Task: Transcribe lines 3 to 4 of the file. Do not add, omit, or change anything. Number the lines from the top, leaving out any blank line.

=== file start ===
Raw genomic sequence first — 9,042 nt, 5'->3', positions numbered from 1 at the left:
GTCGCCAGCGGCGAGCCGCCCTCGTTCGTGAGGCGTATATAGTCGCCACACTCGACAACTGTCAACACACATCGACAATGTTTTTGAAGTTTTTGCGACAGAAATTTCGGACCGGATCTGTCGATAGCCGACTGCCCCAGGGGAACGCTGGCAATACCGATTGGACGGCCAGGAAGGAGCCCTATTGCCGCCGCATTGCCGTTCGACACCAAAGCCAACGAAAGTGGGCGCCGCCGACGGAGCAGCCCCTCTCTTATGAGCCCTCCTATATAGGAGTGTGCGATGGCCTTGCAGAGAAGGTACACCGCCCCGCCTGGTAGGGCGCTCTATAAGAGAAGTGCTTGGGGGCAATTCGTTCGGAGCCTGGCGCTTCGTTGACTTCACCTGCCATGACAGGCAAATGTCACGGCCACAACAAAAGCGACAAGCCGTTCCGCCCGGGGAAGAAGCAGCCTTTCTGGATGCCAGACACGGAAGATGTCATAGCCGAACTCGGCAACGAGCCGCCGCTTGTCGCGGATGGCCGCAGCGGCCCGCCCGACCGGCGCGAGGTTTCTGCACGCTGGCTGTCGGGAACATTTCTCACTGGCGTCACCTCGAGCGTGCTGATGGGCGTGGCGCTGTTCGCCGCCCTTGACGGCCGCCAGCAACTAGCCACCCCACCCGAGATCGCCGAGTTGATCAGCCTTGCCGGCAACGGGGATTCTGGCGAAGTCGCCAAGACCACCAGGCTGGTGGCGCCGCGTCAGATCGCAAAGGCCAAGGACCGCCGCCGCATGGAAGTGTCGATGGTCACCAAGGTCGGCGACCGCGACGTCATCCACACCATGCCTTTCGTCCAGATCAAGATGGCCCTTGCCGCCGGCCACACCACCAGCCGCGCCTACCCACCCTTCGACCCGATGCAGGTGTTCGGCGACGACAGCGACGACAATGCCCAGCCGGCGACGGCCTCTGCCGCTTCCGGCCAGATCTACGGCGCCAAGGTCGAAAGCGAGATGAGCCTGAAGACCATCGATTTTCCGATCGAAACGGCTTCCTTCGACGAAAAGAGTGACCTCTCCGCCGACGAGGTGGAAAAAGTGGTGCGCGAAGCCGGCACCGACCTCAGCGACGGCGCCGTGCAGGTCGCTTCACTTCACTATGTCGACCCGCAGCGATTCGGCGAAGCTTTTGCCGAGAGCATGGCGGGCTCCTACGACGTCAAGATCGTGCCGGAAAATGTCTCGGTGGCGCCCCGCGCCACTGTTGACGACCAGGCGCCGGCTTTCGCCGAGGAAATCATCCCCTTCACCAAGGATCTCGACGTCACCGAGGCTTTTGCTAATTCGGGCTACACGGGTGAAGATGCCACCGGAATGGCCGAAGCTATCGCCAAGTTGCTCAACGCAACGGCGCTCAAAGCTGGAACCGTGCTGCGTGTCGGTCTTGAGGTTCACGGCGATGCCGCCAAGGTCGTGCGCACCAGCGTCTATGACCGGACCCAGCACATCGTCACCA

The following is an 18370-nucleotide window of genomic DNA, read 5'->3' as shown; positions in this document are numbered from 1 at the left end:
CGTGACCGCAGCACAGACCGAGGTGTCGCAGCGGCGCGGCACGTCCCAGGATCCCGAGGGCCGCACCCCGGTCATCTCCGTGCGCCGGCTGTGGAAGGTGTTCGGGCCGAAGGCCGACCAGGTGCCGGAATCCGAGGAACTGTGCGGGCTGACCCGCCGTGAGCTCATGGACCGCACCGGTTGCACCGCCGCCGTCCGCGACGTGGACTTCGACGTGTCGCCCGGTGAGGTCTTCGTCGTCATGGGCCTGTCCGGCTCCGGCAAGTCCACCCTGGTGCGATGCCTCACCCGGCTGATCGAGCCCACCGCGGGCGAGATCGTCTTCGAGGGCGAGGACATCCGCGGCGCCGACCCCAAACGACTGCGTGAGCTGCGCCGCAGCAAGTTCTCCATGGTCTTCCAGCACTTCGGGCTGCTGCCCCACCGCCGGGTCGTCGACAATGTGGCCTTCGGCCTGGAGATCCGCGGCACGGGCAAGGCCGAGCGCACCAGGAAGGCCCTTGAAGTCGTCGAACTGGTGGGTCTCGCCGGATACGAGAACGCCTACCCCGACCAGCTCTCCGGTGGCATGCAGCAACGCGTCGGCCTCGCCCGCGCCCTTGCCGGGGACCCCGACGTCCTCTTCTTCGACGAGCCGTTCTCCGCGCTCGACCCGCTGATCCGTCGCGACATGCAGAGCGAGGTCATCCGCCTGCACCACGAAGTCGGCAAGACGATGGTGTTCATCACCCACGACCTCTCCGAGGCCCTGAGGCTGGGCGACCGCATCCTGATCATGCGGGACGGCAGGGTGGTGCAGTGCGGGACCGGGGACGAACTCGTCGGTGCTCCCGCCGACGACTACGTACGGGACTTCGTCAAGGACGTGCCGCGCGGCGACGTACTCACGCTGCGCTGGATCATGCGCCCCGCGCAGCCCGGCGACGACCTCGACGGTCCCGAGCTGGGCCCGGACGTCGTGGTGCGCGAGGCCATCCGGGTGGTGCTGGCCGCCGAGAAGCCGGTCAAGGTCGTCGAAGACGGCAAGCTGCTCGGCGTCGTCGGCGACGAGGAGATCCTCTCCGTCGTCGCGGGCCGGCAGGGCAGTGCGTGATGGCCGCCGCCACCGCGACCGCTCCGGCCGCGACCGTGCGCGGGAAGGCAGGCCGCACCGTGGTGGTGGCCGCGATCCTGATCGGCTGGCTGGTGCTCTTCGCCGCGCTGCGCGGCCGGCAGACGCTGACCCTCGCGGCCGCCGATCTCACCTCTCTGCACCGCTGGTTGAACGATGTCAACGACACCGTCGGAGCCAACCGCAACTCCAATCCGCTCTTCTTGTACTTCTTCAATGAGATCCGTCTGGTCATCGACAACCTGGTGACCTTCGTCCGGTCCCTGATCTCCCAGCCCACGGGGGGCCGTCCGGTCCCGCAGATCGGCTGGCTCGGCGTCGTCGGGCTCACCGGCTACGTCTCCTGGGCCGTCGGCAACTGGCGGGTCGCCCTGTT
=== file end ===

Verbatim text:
The following is an 18370-nucleotide window of genomic DNA, read 5'->3' as shown; positions in this document are numbered from 1 at the left end:
CGTGACCGCAGCACAGACCGAGGTGTCGCAGCGGCGCGGCACGTCCCAGGATCCCGAGGGCCGCACCCCGGTCATCTCCGTGCGCCGGCTGTGGAAGGTGTTCGGGCCGAAGGCCGACCAGGTGCCGGAATCCGAGGAACTGTGCGGGCTGACCCGCCGTGAGCTCATGGACCGCACCGGTTGCACCGCCGCCGTCCGCGACGTGGACTTCGACGTGTCGCCCGGTGAGGTCTTCGTCGTCATGGGCCTGTCCGGCTCCGGCAAGTCCACCCTGGTGCGATGCCTCACCCGGCTGATCGAGCCCACCGCGGGCGAGATCGTCTTCGAGGGCGAGGACATCCGCGGCGCCGACCCCAAACGACTGCGTGAGCTGCGCCGCAGCAAGTTCTCCATGGTCTTCCAGCACTTCGGGCTGCTGCCCCACCGCCGGGTCGTCGACAATGTGGCCTTCGGCCTGGAGATCCGCGGCACGGGCAAGGCCGAGCGCACCAGGAAGGCCCTTGAAGTCGTCGAACTGGTGGGTCTCGCCGGATACGAGAACGCCTACCCCGACCAGCTCTCCGGTGGCATGCAGCAACGCGTCGGCCTCGCCCGCGCCCTTGCCGGGGACCCCGACGTCCTCTTCTTCGACGAGCCGTTCTCCGCGCTCGACCCGCTGATCCGTCGCGACATGCAGAGCGAGGTCATCCGCCTGCACCACGAAGTCGGCAAGACGATGGTGTTCATCACCCACGACCTCTCCGAGGCCCTGAGGCTGGGCGACCGCATCCTGATCATGCGGGACGGCAGGGTGGTGCAGTGCGGGACCGGGGACGAACTCGTCGGTGCTCCCGCCGACGACTACGTACGGGACTTCGTCAAGGACGTGCCGCGCGGCGACGTACTCACGCTGCGCTGGATCATGCGCCCCGCGCAGCCCGGCGACGACCTCGACGGTCCCGAGCTGGGCCCGGACGTCGTGGTGCGCGAGGCCATCCGGGTGGTGCTGGCCGCCGAGAAGCCGGTCAAGGTCGTCGAAGACGGCAAGCTGCTCGGCGTCGTCGGCGACGAGGAGATCCTCTCCGTCGTCGCGGGCCGGCAGGGCAGTGCGTGATGGCCGCCGCCACCGCGACCGCTCCGGCCGCGACCGTGCGCGGGAAGGCAGGCCGCACCGTGGTGGTGGCCGCGATCCTGATCGGCTGGCTGGTGCTCTTCGCCGCGCTGCGCGGCCGGCAGACGCTGACCCTCGCGGCCGCCGATCTCACCTCTCTGCACCGCTGGTTGAACGATGTCAACGACACCGTCGGAGCCAACCGCAACTCCAATCCGCTCTTCTTGTACTTCTTCAATGAGATCCGTCTGGTCATCGACAACCTGGTGACCTTCGTCCGGTCCCTGATCTCCCAGCCCACGGGGGGCCGTCCGGTCCCGCAGATCGGCTGGCTCGGCGTCGTCGGGCTCACCGGCTACGTCTCCTGGGCCGTCGGCAACTGGCGGGTCGCCCTGTT